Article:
We experienced the art of handmade Persian rugs, made by two men sitting side by side at a loom and singing the various colors to one another while cutting each string at lightening speed. Tip: true Persian rugs should have a darker shade and a lighter shade depending on which end of the rug you are standing on. We learned that the descendants of those who worked on the meticulous and awe inspiring Taj Mahal, inlaying semi-precious stones in the translucent white Indian marble, to date, are selling their crafts. And although we didn’t meet the descendants, we did see the artwork in practice, where tiny slivers of precious stones are inlaid into the marble to make three dimensional designs of incredible detail. Tip: true Indian white marble used in this work is translucent, unable to corrode and very difficult to break. Finally, we were given a demonstration on what determines real Pashmina, a type of fine cashmere taken from the Pashmina goat in the Himalayas. Tip: Although even I can find “Pashmina” scarves here in Spain, only those scarves that can repel water for a length of time, as a result of the goat’s dander, is true Pashmina. (Keep watch of Ryan’s Flickr account in the coming days to see photos of these amazing crafts).

On the other end of the spectrum, we felt small ripples from the Mumbai bombing located not 1000 km southwest of Delhi. Bombarded by pictures of blood stained streets on local TV and newspaper reports, we wondered how safe we were, as the continual tensions between Pakistan and India mounted over the course of the day. However, newspapers also condemned the Indian government, declaring that their reaction to the explosions were slow and inefficient. The gentleman at the receptionist desk at the hotel claimed that foreigners have never been targeted like this on Indian soil, and that this will be the wake up call for Indians to put their caste and cultural differences aside to unite, demanding a less corrupt government that is devoted to the people and for the people. “Maybe we too can finally attract a uniting force as Obama!”

How does one unite 1.2 billion people across 3.3 million square km, speaking over 21 official languages? Considering that India is one of the most culturally, linguistically and genetically diverse geographical areas next to Africa, I have no idea! Add the caste system (a social construct outlawed and therefore, “doesn’t exist” – wink, wink) to the mix, approximately 40% of the population living in poverty and over 1000 spoken dialects, and you have an incredible feat ahead of you.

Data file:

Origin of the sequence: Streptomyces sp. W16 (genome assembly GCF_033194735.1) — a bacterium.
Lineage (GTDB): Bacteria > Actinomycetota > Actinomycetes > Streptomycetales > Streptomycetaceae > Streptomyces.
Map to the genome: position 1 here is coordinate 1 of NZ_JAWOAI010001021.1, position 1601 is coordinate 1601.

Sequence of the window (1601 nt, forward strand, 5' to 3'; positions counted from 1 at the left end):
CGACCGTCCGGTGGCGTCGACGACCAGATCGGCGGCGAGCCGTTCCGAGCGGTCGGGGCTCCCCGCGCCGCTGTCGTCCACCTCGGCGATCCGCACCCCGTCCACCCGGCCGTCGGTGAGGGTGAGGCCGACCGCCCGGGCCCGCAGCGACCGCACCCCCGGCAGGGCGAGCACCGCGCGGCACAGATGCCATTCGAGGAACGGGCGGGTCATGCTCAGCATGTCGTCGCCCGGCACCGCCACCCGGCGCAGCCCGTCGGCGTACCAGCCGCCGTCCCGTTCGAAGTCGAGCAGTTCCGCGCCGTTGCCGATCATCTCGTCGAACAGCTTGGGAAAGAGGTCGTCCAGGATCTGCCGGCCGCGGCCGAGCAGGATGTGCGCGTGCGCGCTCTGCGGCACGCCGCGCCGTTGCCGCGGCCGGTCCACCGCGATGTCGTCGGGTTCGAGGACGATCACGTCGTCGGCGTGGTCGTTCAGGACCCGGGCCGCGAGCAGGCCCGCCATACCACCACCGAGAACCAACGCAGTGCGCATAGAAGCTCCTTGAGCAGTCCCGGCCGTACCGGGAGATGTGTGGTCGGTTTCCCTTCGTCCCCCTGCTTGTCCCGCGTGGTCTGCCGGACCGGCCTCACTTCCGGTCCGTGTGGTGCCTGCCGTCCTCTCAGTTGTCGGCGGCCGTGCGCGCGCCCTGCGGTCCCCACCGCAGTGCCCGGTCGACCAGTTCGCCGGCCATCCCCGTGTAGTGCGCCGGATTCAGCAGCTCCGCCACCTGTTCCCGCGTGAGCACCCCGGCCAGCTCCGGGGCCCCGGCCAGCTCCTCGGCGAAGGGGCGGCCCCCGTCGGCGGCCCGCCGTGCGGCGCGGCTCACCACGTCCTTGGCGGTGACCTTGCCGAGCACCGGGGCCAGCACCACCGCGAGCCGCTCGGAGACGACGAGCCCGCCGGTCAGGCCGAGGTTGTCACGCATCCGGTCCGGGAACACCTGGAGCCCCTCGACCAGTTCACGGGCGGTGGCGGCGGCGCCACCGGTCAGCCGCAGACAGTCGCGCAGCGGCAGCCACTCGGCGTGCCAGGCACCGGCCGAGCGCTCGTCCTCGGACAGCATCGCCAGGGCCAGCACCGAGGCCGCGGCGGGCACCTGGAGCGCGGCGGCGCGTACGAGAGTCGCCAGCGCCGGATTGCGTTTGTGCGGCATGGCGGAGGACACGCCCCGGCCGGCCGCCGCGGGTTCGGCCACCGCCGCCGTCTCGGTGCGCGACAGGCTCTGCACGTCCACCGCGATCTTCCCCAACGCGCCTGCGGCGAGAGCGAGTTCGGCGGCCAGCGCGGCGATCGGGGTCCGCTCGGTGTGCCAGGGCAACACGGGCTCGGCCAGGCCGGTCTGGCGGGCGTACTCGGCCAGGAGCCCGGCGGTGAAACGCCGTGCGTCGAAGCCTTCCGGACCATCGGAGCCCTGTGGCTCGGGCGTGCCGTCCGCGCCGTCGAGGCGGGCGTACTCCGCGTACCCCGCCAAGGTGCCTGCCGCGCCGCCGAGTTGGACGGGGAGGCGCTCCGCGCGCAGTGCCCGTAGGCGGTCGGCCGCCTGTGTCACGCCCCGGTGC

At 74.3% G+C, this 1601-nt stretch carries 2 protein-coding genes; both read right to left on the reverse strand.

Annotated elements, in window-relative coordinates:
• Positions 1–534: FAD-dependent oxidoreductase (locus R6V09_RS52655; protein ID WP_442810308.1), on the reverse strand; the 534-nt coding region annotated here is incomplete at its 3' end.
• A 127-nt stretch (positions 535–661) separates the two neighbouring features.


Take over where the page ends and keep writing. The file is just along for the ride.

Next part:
As for wine, we are sad to say that we only tasted a few producers, Sula being the one we enjoyed most often. Between “dry days”, as a result of the election, and the lack of local wine availability in general, our tasting was limited at best. We did, however, buy three wines: 2007 Zampa Syrah by Valle de Vin, 2005 La Reserve by Grover Vineyards and the 2008 Vin Ballet by Champagne Indage, which we will post on in the near future.

As to other flavors we experienced traditional non-alcoholic beverages were both various and delicious. The Masala Chai is a very commonly offered hot beverage in most retail shops and restaurants. The black tea leaves are boiled in a mix of water, and whole spices such as ginger, cloves, cardamom and cinnamon, along with a large quantity of milk and sugar. The result is a milky, slightly sweet beverage that is utterly addictive! The second commonly offered drink is a complete antithesis to the first. Comprised of lemon juice, soda water, black salt and sugar, it is both refreshing and a perfect compliment to spicy Indian cuisine.

India’s food can be easily characterized by its rich flavors and subtle use of spices. And as a result of the longstanding vegetarianism within sections of India’s Hindu, Buddhist and Jain communities, it’s often thought that India is a vegetarian culture; however, we found this to be a HUGE misconception. Though it is a crime to kill a cow**, and most, if not all, “steaks” on the menu are water buffalo, we dined on incredible dishes of varied fishes, pork, mutton and chicken. Like Spain’s regional wine diversity, Indian cuisine varies widely by region showcasing the diverse demographics of the country.